I've been catching up on Skeptics Guide to the Universe during the more mundane tasks I have to perform (oh correct citation format, how you drain my motivation). On their Apr. 1 show, they have a plug for a relatively new geo-podcast. Time on Earth (you can also subscribe via iTunes). It is updated once a month, and the episodes are ~30mins each. So, there we have it. Two geo-podcasts, that I am aware of, the other being Podclast. Geosciences are getting out into this new-fangled media quite effectively (blogs, twitter, and now podcasts).
Edit: Eric beat me to the punch, so this post is rather redundant if you read both of our blogs. If you don't read both of our blogs, you really should. You should also read the other geoblogs that are readily acessible over in the right hand column there ->
Note: if you don't see your blog there, and would like me to add it, just shoot me a comment. I will rectify the situation.

08 April 2009

Bad Astronomy to Bad Ass

Phil Plait is getting a tattoo. And he is opening it up to suggestions from the peanut gallery (so long as they are sciency). This post has nothing really to do with anything (we will return to geology shortly), except for a way to put a visualization along with the suggestion I gave, the Doppler Effect:The added benefit of this image is it remains scientifically accurate as the skin sags!!! It just emphasizes the principle!

06 April 2009

Stick Figure Meme

Phil Plait at Bad Astronomy is passing the word about a contest from the Florida Citizens for Science. I don't care much about the contest, but I think it could make a reasonably funny meme. Especially since this seems to be a majority of geologists "stick" [rimshot] when it comes to drawing things other than outcrops or block diagrams.

The rules are simple:

Contest for ages 13 through adult (I imagine most of us geobloggers are in this category):
Your job is to create a cartoon that can be used to educate the general public and especially decision makers (state legislators, school board members) about the truth behind one false argument. Choose an argument… and create a cartoon that corrects the record.

Contest for ages 12 and under (for the precocious jr. geobloggers of the world):
Your job is to create a cartoon that tells everyone “why understanding science is important.”

Here is my entry into the meme (sorry I don't think it is very funny, unless you think something like Crime and Punishment is a great basis for a sitcom. Click to enlarge):

03 April 2009

Shai-Hulud Discovered to Hate Coral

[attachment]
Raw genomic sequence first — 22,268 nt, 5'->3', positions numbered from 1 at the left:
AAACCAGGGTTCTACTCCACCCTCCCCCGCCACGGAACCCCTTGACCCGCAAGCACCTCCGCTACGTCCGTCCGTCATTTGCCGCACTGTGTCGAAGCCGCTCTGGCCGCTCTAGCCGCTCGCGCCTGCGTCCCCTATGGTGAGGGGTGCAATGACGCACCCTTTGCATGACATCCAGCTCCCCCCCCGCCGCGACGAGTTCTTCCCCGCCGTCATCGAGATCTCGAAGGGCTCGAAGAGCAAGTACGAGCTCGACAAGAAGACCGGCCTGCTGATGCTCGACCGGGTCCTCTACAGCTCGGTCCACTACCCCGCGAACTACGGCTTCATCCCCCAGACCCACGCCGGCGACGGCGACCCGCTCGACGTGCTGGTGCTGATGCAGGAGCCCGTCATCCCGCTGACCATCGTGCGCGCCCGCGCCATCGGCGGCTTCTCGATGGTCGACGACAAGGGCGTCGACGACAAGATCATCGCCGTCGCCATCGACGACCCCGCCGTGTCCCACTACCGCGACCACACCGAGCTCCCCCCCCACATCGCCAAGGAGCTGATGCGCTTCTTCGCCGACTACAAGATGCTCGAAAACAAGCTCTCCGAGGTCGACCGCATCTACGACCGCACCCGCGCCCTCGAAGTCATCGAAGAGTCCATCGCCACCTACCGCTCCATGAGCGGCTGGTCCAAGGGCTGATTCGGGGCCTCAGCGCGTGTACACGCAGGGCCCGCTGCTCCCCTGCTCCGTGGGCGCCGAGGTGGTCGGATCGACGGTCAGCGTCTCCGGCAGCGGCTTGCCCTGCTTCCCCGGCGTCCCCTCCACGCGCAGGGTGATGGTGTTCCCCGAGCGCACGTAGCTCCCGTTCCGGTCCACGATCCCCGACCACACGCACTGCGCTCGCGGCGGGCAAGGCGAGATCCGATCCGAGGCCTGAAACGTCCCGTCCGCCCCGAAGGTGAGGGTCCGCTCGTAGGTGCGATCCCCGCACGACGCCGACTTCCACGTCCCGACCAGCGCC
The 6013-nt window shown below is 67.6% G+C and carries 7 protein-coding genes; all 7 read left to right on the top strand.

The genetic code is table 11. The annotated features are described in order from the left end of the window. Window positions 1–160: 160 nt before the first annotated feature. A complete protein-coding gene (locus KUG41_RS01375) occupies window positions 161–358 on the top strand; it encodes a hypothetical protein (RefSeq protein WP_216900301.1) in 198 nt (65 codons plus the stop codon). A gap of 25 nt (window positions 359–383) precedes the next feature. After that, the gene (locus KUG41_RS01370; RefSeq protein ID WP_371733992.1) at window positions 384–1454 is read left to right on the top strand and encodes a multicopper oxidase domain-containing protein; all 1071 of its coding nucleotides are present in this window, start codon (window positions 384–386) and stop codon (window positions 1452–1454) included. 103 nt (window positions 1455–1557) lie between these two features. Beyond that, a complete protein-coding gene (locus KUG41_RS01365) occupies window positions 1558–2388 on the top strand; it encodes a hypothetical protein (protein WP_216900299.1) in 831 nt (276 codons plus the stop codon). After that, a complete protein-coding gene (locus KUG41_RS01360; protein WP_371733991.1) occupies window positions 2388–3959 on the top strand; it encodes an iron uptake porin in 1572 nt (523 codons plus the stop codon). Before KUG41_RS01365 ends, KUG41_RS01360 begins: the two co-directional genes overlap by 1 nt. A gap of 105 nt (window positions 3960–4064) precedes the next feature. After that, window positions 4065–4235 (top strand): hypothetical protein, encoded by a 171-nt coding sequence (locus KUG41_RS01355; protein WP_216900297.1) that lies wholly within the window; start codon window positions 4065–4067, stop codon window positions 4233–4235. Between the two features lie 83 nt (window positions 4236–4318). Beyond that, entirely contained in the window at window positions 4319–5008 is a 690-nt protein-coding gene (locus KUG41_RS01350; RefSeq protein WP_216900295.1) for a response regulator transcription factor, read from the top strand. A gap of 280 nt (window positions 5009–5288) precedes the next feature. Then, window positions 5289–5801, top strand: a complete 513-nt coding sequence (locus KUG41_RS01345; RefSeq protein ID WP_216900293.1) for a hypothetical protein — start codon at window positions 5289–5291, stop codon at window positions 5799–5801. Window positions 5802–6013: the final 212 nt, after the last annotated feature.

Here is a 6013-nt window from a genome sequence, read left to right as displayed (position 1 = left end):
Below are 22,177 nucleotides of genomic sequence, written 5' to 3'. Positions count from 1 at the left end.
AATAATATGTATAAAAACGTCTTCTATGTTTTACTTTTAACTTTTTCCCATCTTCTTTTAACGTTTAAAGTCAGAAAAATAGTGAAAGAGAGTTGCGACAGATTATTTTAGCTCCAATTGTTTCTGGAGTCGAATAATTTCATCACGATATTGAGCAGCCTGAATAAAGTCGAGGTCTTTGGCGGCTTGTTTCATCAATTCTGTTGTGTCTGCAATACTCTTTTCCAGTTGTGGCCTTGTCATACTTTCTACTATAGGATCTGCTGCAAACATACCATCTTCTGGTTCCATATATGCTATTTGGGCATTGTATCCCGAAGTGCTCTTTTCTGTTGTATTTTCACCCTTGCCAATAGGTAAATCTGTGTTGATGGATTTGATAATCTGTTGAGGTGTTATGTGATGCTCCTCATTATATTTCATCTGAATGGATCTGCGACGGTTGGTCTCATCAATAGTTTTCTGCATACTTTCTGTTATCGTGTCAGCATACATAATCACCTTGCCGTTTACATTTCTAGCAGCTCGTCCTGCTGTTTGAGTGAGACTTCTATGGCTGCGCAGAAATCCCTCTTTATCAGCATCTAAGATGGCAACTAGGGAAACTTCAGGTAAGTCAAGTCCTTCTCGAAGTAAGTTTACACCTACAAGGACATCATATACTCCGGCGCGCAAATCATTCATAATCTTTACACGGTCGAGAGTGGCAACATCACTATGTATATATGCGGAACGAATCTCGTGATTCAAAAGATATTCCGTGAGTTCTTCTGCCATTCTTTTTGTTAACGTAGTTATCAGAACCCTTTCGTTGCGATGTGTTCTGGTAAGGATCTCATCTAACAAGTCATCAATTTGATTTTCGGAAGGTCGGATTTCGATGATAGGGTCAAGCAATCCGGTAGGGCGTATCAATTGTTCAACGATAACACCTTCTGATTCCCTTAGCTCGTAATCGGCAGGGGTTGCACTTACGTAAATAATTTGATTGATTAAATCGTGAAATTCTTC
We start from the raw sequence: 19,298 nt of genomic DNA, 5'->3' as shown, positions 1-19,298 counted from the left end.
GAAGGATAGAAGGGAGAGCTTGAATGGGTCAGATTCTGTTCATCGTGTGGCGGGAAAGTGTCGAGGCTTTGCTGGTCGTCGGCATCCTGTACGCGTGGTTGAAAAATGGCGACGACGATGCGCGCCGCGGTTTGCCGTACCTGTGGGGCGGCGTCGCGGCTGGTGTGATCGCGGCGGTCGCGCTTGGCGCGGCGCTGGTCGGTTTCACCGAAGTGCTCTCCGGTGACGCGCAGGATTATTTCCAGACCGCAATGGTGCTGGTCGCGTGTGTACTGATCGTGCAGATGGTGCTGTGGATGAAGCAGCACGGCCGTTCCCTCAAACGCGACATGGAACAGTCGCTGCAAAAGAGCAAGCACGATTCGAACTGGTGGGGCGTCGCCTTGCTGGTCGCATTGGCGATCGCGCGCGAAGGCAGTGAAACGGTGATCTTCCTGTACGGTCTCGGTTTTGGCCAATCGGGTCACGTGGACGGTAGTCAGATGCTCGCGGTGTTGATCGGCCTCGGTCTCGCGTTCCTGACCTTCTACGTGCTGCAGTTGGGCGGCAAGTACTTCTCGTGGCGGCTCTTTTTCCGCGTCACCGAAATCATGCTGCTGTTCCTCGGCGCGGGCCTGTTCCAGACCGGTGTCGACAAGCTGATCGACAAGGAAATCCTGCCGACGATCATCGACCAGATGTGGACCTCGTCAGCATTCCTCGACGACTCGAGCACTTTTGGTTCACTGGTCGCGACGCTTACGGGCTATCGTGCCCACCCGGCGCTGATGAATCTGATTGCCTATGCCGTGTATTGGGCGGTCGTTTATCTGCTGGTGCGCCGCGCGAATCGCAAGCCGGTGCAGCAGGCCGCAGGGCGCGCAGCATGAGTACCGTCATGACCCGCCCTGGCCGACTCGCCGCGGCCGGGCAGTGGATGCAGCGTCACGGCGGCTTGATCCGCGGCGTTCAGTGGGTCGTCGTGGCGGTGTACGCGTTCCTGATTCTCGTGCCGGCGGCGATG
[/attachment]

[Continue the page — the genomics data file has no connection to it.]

Or for those who aren't geeky enough to know a Dune reference when they see one, I am talking about the Great Worms of Arrakis. In all seriousness though, there was a problem at an aquarium in Cornwall recently (click here for the Daily Mail article. Near as I can tell, this isn't an AFD prank, but it is also from a paper referred to as the "Daily Fail"). At night, the coral reef displays would be torn up, and occasionally some of the fish in the exhibit would become injured. The staff of the aquarium set to the task of identifying the culprit, but none of their traps were successful.

Eventually, they resorted to dismantling the exhibit to unearth the culprit. That's when they found it. Meet Barry:s/he (I can't tell which it is, or if it is both...) is a four foot long (!!!!) polychaete, that was responsible for breaking 20lb fishing lines and probably digested (or at least passed) the associated hooks, and in some cases ripping the coral in half!!! More terrifying is the fact that workers at the aquarium discovered Barry is capable of inflicting permanent localized numbness in humans (at least that is what the article said).

So to conclude. Big ass annelid, breaks 20 lb fishing line, eats hooks, rips through coral, AND causes permanent localized numbness is found in a tank. What would you do? Run from the room screaming? Grab a gun and keep squeezing till the trigger goes click? Abandon the aquarium and let the rule of the giant sea worm begin? Well, the aquarium moved Barry to his/her own tank.

hat-tip to Baziak on this one.

Edit: Apparently, this is my century post. Yay....

02 April 2009

Do Androids Dream of Electric Sheep?

I know I probably will. Callan has a post at NOVA Geoblog that did as he claimed it would. Which is good, because today was rather rough.


All the Latin on this page is from my vague recollections from High School. There are mistakes in the text. I just was trying to get the point across

Between Los Alamos,NM and White Rock, NM

Between Los Alamos,NM and White Rock, NM
The photo of the travertine spring was taken in the small opening in the center of the image.

Lectio Liber